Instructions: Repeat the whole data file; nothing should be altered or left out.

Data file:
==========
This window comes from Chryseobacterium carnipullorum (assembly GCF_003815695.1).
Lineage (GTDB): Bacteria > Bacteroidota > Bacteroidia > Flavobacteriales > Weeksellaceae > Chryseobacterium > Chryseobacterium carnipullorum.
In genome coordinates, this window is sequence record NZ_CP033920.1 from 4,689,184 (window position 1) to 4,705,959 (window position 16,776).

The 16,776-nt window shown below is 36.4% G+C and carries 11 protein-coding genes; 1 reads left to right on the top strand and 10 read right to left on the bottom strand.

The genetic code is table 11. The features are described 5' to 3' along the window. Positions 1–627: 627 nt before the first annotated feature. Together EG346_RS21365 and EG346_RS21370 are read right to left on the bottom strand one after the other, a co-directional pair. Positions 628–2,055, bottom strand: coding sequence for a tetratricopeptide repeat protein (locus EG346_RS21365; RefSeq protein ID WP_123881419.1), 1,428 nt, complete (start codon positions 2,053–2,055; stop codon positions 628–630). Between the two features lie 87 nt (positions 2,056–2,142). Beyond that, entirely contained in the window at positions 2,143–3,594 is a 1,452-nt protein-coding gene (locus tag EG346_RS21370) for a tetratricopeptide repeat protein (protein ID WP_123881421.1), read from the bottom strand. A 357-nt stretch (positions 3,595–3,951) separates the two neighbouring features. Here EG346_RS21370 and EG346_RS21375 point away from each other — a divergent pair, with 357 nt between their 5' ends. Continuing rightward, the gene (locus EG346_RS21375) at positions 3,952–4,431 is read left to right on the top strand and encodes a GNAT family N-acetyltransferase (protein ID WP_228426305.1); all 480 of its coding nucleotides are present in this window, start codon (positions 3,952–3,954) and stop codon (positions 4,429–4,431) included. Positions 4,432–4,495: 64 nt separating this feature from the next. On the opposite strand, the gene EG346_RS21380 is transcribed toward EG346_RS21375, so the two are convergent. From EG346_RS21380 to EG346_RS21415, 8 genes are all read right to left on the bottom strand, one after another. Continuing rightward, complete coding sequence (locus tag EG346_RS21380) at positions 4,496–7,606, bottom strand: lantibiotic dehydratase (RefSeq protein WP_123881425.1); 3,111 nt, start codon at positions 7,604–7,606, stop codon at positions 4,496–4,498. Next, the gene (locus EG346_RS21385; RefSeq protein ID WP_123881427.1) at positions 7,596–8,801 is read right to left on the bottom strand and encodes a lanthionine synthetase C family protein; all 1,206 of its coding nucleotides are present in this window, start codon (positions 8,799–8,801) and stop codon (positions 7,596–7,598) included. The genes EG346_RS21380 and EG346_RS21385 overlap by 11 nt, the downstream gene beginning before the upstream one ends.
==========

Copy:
This window comes from Chryseobacterium carnipullorum (assembly GCF_003815695.1).
Lineage (GTDB): Bacteria > Bacteroidota > Bacteroidia > Flavobacteriales > Weeksellaceae > Chryseobacterium > Chryseobacterium carnipullorum.
In genome coordinates, this window is sequence record NZ_CP033920.1 from 4,689,184 (window position 1) to 4,705,959 (window position 16,776).

The 16,776-nt window shown below is 36.4% G+C and carries 11 protein-coding genes; 1 reads left to right on the top strand and 10 read right to left on the bottom strand.

The genetic code is table 11. The features are described 5' to 3' along the window. Positions 1–627: 627 nt before the first annotated feature. Together EG346_RS21365 and EG346_RS21370 are read right to left on the bottom strand one after the other, a co-directional pair. Positions 628–2,055, bottom strand: coding sequence for a tetratricopeptide repeat protein (locus EG346_RS21365; RefSeq protein ID WP_123881419.1), 1,428 nt, complete (start codon positions 2,053–2,055; stop codon positions 628–630). Between the two features lie 87 nt (positions 2,056–2,142). Beyond that, entirely contained in the window at positions 2,143–3,594 is a 1,452-nt protein-coding gene (locus tag EG346_RS21370) for a tetratricopeptide repeat protein (protein ID WP_123881421.1), read from the bottom strand. A 357-nt stretch (positions 3,595–3,951) separates the two neighbouring features. Here EG346_RS21370 and EG346_RS21375 point away from each other — a divergent pair, with 357 nt between their 5' ends. Continuing rightward, the gene (locus EG346_RS21375) at positions 3,952–4,431 is read left to right on the top strand and encodes a GNAT family N-acetyltransferase (protein ID WP_228426305.1); all 480 of its coding nucleotides are present in this window, start codon (positions 3,952–3,954) and stop codon (positions 4,429–4,431) included. Positions 4,432–4,495: 64 nt separating this feature from the next. On the opposite strand, the gene EG346_RS21380 is transcribed toward EG346_RS21375, so the two are convergent. From EG346_RS21380 to EG346_RS21415, 8 genes are all read right to left on the bottom strand, one after another. Continuing rightward, complete coding sequence (locus tag EG346_RS21380) at positions 4,496–7,606, bottom strand: lantibiotic dehydratase (RefSeq protein WP_123881425.1); 3,111 nt, start codon at positions 7,604–7,606, stop codon at positions 4,496–4,498. Next, the gene (locus EG346_RS21385; RefSeq protein ID WP_123881427.1) at positions 7,596–8,801 is read right to left on the bottom strand and encodes a lanthionine synthetase C family protein; all 1,206 of its coding nucleotides are present in this window, start codon (positions 8,799–8,801) and stop codon (positions 7,596–7,598) included. The genes EG346_RS21380 and EG346_RS21385 overlap by 11 nt, the downstream gene beginning before the upstream one ends.